Picture the scene. It’s cold outside, there’s 30 teenagers, hormones raging, running back and forth in an old school hall. As a lovable, but somewhat crotchety, teacher screams at the teens to run faster beeps can be heard echoing throughout the hall. The rapidity of the beeps grows. Where once there was a 15 second gap between beeps, now there is 12, and then 10 and … eventually … what feels like 1 second. As a former fat boy (guilty!), this ritual was akin to my own personal torture. Cardio has rarely been a favorite activity. That I’m also blessed with the acceleration of Myrtle the turtle probably didn’t help matters. None of this, of course mattered, when our physical education teacher would run us through the ‘bleep test’ every year.
Each school has these rites of passage. For some it’s the ‘Cooper Test’ which forces students to run laps for time. Others climb ropes. A few lucky ones, will be allowed to lift weights. We had the ‘beep test.’ Now for those unfamiliar with the beep test it’s a relatively simple test of fitness. Line participants up on one side of a hall. Tell them to run up and down the hall and record the results. Easy right? Not exactly.
What distinguishes the bleep test is the beeps – those dang beeps. The goal of the beep test is to successfully complete a shuttle run across the hall in the interval between two beeps. Put another way, bleep sounds – you go, next beep sounds – you better have completed that shuttle! The below YouTube video gives a nice overview
At some point during this test, the mind will inevitably turn to the question – who did this? More specifically, why are they doing this to me? Admittedly my former fat boy (FFB) memories may have prejudiced me somewhat. But this question of who invented the beep test is nevertheless an interesting question. At the very least it provides a fun fact to be provided in the intervals during beeps.
To understand the invention of the beep test we have to begin with a deceptively difficult question to answer – what is fitness? If we take a broad definition such as the ability to complete a task without excessive energy expenditure, we are still left with the question of what activity tests fitness. Is it deadlifting? Or the 100m sprint? What about running after a bus once it leaves the bus stop?
This is my rather labored way of saying that fitness – despite a general consensus that it is important – is a rather tricky thing to define and, in fact, how we define it, is likely influenced by our interest or sport of choice. It was the desire to define fitness which led to the creation of the beep test as we know it.
In 1980 Luc Léger and R. Boucher published the results of a research trial under the title ‘An indirect continuous running multistage field test: the Université de Montréal Track Test.’ The test 400m runs around a running tack with various intervals (more info here). It was the Montréal test that spawned the beep test. Once again Léger was involved.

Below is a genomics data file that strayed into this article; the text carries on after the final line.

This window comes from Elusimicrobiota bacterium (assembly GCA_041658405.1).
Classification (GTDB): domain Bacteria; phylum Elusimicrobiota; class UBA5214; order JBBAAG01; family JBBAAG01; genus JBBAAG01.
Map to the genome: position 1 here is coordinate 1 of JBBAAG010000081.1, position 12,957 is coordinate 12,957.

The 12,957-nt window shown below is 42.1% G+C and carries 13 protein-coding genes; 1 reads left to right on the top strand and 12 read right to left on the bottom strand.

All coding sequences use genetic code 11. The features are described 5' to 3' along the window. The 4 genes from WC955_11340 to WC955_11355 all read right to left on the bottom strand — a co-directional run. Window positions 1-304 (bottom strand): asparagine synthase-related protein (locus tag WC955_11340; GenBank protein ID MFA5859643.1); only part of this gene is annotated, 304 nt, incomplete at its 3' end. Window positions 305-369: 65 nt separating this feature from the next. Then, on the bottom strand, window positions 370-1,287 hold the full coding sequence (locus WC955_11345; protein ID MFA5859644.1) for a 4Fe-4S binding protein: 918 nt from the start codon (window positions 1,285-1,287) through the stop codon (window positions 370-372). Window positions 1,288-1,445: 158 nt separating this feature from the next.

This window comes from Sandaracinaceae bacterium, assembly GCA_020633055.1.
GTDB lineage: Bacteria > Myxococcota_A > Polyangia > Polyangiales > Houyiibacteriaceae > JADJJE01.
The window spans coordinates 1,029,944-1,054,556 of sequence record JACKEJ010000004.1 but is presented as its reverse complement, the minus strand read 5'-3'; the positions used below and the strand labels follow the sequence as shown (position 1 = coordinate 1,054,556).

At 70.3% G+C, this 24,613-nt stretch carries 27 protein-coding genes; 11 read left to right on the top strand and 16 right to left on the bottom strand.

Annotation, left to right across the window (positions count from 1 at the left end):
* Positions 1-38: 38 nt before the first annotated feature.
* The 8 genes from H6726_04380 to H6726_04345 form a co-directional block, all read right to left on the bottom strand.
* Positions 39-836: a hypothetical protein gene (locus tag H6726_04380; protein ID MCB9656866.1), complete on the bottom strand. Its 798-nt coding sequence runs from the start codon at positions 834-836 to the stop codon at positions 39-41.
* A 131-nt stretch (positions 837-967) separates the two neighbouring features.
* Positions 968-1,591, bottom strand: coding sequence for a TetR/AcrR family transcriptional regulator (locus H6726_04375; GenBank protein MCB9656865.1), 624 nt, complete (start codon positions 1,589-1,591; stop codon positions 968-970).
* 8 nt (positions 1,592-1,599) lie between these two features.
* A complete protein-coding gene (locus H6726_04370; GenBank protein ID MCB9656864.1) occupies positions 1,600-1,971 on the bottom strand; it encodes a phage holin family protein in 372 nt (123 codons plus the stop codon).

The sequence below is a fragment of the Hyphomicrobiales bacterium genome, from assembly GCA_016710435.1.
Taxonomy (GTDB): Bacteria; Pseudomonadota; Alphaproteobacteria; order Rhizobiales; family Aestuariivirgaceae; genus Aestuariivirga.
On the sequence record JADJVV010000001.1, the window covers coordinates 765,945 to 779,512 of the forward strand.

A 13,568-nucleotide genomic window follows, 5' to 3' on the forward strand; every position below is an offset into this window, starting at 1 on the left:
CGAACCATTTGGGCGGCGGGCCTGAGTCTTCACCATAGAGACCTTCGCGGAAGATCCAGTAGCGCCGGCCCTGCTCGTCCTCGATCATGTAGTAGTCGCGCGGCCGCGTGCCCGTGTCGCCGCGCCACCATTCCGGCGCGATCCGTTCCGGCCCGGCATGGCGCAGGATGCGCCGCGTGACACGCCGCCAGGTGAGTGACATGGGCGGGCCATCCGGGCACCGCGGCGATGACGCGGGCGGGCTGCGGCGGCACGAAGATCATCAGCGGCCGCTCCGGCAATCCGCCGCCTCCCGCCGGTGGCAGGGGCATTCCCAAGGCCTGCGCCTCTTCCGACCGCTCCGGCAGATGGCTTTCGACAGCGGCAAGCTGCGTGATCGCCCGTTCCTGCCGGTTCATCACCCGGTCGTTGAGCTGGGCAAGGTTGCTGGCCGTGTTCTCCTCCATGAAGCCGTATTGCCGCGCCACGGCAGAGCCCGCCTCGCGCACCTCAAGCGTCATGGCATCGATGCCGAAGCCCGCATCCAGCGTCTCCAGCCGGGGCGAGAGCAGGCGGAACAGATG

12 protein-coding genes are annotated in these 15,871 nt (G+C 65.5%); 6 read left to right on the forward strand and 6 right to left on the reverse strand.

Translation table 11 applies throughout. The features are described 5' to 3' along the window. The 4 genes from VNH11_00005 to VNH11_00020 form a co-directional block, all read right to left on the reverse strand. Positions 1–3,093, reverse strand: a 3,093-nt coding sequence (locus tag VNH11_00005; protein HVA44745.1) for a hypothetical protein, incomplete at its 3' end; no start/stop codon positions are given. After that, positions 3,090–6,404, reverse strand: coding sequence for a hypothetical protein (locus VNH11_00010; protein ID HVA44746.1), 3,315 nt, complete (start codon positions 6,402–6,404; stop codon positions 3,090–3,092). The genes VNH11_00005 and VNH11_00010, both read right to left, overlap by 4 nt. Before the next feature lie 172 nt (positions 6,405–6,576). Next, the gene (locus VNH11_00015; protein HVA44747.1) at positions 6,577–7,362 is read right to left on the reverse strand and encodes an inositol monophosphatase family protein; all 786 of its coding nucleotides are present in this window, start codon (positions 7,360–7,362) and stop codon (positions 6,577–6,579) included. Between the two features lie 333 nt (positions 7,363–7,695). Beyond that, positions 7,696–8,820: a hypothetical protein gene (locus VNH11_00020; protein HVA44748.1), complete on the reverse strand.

In 1982, Luc Léger and J.A. Lambert, two researchers at Université de Montréal, published a research paper in the European Journal of Applied Physiology on the subject of 20m shuttle runs which they believed were an accurate means of testing VO2 max (the maximum rate of oxygen consumption measured during incremental exercise).
Using 91 adults as their guinea pigs (32 females and 59 males), the two researchers had participants run 20m shuttles up and down a hall with two minute intervals between each stage. After two minutes, the pace would increase. In time the researchers modified their test, first decreasing the distances involved so that people could easily conduct the test indoors and then by reducing the stages to one minute intervals. Their results were conclusive
It is concluded that the 20-m shuttle run test is valid and reliable test for the prediction of the VO2 max of male and female adults, individually or in groups, on most gymnasium surfaces.
Luc Léger, J.A. Lambert and several others published widely during the 1980s but, as I am all to aware of, publishing in academic journals doesn’t always lead to public awareness. What it took was an interplay between exercise scientists, school teachers, coaches and, of course, participants.
It was during the 1990s that different beep test protocols began to emerge. Researchers in Britain, France, Germany, the United States, and other parts of the world began to devise their own variations. Simultaneously while this was happening, school systems began to use beep tests as a means of testing their student’s fitness. Likewise coaches began to use them for both amateur and professional athletes.
The test received further exposure during the 2000s when stories began to emerge in the popular press about elite level athletes and their beep test scores. Thus individuals could measure themselves to a David Beckham or Lance Armstrong to see how they measured up. There was, even, efforts made by some in the health and fitness industry to promote the beep test as a form of cardio rather than a test of fitness.
Little of this knowledge was, of course, available to me and my friends as we struggled through the various stages. All that mattered at the time was the incessant beeps and the desire not to fall flat on my face before the intervals ended.
The story is, however, a fascinating example of how quickly testing protocols can move from the University setting to the general public. Those involved in exercise science will undoubtedly take heart from such a tale. The rest of us will try our best to avoid the tests!